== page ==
In my last post I remarked how I had a fascination with God’s providence. My morning devotions today took me back to my old friend Thomas Boston. If you followed my posts in the past, you remember that I regard him to have been the greatest preacher who ever lived. While still working through his posthumously published 12 volume “Complete Works,” at the end of a sermon he preached at Ettrick, Scotland, July 7, 1728, on 2 Corinthians 5:7 “For we walk by faith, not by sight,” he drew some conclusions that really struck a chord with me.
Obviously the doctrine taught here is that the Christian’s walking is a dependence on what God has promised to be the appropriate way, as opposed to by sight which is the appearance things make to their sight, senses, and human reason. In other words Boston says that we should “walk like men of another world.” Why should we do this, beside the fact that God tells us to? We are to do this first because when we are born again we literally become aliens. Thus we then live in a foreign land, and where we are going is Heaven, where Christ is. So far Boston was teaching fairly basic doctrine. In his wrap-up to the sermon was where the fun really began. In his second point to confirm the doctrine he states, “Thus the Christian’s life is distinguished from that of the Saints in Heaven and that of the wicked, as he is in a middle state betwixt the two.”
So you may say, “Ok, where’s fireworks and the crescendo?” You may see where I’m going with this post. If you do, then you may be as weird as I am. If you don’t, then you are probably quite normal, and just don’t have the time spend following my line of thought. However, if you read my post a few days ago, “Faith to See Beyond the Shire,” I was pointing out this very topic. Our world view should be distinctly different than those around us because of the nature of our citizenship. We literally are living in, not only, a foreign country, but a foreign world. In God’s perfectly good providence he brought together two trains of thought I had been riding onto the same track, in the same direction, and the same time. These are Boston’s middle state and Tolkien’s Middle Earth. For me this is simply magical.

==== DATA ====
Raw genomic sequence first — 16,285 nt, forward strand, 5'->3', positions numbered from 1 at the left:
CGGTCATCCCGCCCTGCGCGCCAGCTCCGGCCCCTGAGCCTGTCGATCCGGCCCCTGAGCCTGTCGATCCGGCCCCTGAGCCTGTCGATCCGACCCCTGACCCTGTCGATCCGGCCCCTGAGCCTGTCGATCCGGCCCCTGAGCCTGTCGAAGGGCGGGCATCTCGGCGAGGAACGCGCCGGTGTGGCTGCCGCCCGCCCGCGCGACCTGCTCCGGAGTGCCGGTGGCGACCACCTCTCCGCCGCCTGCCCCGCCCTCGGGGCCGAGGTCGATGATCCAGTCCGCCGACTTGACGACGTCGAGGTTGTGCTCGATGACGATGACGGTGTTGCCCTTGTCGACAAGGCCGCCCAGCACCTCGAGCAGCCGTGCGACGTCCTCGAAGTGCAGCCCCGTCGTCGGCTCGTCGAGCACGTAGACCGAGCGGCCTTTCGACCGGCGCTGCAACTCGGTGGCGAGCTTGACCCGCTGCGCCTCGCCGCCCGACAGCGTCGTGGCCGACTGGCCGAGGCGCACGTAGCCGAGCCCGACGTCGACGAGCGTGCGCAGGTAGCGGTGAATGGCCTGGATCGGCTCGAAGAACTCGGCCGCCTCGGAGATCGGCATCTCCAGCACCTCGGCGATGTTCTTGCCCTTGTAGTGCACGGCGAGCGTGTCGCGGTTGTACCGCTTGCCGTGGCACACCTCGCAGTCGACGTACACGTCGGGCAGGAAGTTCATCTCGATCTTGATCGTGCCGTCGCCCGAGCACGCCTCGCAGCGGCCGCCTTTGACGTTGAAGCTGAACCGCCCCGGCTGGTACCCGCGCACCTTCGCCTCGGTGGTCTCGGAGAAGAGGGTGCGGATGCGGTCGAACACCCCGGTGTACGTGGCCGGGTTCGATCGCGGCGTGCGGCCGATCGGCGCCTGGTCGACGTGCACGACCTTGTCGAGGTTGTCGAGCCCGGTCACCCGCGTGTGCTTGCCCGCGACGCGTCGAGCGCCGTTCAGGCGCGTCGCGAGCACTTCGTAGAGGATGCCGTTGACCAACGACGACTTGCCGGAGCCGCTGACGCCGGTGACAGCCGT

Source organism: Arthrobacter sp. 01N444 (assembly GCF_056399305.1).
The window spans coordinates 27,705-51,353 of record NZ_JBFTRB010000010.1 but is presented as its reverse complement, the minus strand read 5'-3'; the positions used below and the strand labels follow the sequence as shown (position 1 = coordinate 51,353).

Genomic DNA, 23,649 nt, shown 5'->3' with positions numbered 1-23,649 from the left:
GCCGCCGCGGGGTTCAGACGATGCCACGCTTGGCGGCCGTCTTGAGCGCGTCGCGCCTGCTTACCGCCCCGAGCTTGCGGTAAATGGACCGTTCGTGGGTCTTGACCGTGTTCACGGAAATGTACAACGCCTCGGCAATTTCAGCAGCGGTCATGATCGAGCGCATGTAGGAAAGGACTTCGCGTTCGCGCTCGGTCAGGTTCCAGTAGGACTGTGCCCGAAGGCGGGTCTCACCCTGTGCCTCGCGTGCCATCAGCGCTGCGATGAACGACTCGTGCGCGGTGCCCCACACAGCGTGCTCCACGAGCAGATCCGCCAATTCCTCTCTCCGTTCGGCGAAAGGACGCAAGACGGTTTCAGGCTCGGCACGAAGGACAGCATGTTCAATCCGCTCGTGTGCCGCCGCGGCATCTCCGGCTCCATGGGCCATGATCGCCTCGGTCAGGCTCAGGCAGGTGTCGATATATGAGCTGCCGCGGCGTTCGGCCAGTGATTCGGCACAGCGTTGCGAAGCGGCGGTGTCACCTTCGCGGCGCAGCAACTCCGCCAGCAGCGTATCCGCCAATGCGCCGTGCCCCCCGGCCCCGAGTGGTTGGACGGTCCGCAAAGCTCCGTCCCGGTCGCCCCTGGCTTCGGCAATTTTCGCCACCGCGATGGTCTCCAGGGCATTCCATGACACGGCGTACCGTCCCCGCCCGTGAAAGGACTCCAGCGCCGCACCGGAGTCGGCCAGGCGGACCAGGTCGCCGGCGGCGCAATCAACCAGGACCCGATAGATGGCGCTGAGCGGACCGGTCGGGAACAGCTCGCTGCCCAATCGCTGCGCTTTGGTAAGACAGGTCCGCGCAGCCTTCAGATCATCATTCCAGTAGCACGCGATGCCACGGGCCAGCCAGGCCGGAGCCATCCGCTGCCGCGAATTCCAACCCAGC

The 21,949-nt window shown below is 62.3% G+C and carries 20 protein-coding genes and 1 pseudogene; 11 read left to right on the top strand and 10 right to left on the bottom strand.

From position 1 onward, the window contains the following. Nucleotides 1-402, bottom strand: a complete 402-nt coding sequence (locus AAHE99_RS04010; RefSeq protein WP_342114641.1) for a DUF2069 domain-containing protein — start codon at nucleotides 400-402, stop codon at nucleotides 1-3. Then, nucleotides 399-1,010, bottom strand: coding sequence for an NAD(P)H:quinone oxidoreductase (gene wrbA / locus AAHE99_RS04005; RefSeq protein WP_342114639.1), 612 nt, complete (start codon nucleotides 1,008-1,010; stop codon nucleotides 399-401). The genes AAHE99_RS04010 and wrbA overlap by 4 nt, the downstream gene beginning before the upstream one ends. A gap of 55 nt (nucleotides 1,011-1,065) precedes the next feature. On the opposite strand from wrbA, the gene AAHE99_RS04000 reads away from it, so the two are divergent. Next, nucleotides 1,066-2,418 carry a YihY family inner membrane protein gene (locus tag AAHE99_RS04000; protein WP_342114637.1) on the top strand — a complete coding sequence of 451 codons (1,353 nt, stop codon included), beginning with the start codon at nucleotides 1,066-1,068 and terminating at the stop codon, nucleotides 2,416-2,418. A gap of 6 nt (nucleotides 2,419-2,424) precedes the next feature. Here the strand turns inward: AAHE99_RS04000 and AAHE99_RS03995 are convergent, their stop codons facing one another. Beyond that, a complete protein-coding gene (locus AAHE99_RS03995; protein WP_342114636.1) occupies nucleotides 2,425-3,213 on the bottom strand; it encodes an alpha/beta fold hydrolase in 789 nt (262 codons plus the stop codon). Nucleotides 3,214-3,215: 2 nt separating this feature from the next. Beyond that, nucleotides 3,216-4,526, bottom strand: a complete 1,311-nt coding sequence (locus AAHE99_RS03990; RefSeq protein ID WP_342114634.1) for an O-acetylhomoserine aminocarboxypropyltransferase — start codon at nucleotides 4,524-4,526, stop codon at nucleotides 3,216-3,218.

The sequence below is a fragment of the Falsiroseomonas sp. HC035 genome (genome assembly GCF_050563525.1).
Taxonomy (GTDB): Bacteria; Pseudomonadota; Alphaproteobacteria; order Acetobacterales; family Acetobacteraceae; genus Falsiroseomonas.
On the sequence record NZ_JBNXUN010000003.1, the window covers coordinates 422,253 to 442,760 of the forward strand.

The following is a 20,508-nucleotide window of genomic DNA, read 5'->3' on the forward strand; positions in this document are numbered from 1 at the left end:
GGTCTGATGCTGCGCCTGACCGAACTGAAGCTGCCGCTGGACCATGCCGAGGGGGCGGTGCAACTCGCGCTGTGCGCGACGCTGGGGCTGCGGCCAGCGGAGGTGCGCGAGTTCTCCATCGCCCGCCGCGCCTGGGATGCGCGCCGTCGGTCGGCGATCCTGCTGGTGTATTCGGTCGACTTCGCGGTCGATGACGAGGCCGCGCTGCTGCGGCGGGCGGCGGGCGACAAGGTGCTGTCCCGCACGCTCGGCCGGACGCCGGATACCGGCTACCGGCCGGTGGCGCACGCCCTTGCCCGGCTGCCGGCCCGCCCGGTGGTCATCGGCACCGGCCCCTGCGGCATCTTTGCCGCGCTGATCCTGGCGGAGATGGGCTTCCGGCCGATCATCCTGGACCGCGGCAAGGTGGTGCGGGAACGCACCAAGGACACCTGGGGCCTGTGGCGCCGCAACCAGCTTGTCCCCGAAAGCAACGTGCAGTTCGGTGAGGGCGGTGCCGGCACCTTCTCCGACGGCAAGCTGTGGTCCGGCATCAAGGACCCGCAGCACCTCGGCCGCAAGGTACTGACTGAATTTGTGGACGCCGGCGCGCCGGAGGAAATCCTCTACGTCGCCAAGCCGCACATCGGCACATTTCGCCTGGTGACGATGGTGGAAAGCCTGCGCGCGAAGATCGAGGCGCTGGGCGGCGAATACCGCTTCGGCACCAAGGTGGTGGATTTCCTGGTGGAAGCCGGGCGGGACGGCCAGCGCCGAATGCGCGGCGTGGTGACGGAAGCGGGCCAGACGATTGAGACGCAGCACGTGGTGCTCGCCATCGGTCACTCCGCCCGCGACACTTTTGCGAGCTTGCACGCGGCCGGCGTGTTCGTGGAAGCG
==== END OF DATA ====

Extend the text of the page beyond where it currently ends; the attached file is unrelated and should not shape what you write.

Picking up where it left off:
Let me breath. Ok, I’m better now.
What is this place that we live in? By sight, it looks like a familiar place, what I called my Shire. But when the scales fall from our eyes, by regeneration and sanctification, what is revealed is Middle Earth, Tolkien’s fabled world. Some pundits on Tolkien simply want to make Middle Earth an old world continent, sort of a mystical archaic Europe, with the Hobbit’s Shire as a representation of England. However many believe, from Tolkien’s perspective, Middle Earth was conceived as the setting for his tales by the Old English, pre-Christian, language translation of the word “middengeard,” the everyday world between Heaven and Hell.
If you surf around the internet you will find endless material about the symbolism of Tolkien. Some of it some pretty strange stuff. I prefer however to have fun with finding in Tolkien the symbolism I recognize in the world we live in. Tolkien’s stories symbolized the world God has temporarily set us in. Nothing in Tolkien’s Middle earth was what it appeared to be. Both animate and inanimate morphed from apparent to obscure. Lust of the eyes, the flesh, and pride were always the downfall of the characters. Entropy was placed in motion with no hope of reversal accept for divine intervention. Even the good were powerless against evil, barring some propitiation. I could go on indefinitely, but you can get the picture.
As you walk through Middle Earth, whether you are descending to the depths of Mordor, with the flames all around you, trying to rid yourself of your precious sins, or you are merely tending your garden in the Shire, feeling sheltered from danger, beware, things are not as they appear. You live and walk with the triune God constantly providing faith in his promise of deliverance to your true home, eternal life with him in Glory.